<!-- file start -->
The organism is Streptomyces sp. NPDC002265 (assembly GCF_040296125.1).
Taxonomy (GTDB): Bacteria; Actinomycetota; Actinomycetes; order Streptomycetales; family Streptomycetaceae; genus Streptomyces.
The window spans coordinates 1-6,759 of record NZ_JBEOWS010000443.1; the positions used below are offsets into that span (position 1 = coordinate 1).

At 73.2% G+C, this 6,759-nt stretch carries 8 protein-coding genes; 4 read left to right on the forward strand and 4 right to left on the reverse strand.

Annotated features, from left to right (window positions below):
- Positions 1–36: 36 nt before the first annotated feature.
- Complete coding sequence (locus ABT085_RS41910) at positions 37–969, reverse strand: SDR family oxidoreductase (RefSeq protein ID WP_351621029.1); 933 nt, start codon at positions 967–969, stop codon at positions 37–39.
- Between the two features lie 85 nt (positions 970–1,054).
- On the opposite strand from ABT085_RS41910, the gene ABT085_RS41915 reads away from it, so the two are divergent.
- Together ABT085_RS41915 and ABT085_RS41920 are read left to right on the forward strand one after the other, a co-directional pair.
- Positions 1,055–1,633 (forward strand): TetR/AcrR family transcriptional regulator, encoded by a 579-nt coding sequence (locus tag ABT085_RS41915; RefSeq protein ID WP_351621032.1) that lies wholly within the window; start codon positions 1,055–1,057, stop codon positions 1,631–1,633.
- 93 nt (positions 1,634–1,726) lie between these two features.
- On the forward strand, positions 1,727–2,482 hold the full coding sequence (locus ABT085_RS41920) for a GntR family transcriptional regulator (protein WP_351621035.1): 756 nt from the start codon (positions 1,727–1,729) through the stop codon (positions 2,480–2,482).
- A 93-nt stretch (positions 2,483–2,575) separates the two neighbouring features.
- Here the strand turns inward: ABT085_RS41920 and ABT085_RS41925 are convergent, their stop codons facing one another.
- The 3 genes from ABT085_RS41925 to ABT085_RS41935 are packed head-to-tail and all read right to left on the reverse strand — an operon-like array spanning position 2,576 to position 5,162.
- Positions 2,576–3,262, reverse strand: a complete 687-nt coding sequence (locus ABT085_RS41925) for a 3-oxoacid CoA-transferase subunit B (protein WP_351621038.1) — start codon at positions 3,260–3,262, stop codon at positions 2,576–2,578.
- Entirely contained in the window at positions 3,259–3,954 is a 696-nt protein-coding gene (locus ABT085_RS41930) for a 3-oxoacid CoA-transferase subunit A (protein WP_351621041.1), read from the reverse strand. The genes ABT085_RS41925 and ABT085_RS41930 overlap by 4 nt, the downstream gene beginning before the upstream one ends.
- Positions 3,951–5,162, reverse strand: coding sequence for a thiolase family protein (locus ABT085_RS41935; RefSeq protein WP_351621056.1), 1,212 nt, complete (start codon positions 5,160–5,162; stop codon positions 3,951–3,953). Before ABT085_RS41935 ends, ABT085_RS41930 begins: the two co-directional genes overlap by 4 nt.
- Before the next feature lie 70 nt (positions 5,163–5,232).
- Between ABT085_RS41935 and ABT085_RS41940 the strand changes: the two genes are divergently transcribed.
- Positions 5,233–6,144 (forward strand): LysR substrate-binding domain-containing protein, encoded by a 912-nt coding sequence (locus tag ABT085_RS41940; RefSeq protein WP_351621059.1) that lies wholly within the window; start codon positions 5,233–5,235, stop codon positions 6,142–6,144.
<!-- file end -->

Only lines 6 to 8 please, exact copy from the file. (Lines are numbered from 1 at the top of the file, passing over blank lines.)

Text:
- Positions 1–36: 36 nt before the first annotated feature.
- Complete coding sequence (locus ABT085_RS41910) at positions 37–969, reverse strand: SDR family oxidoreductase (RefSeq protein ID WP_351621029.1); 933 nt, start codon at positions 967–969, stop codon at positions 37–39.
- Between the two features lie 85 nt (positions 970–1,054).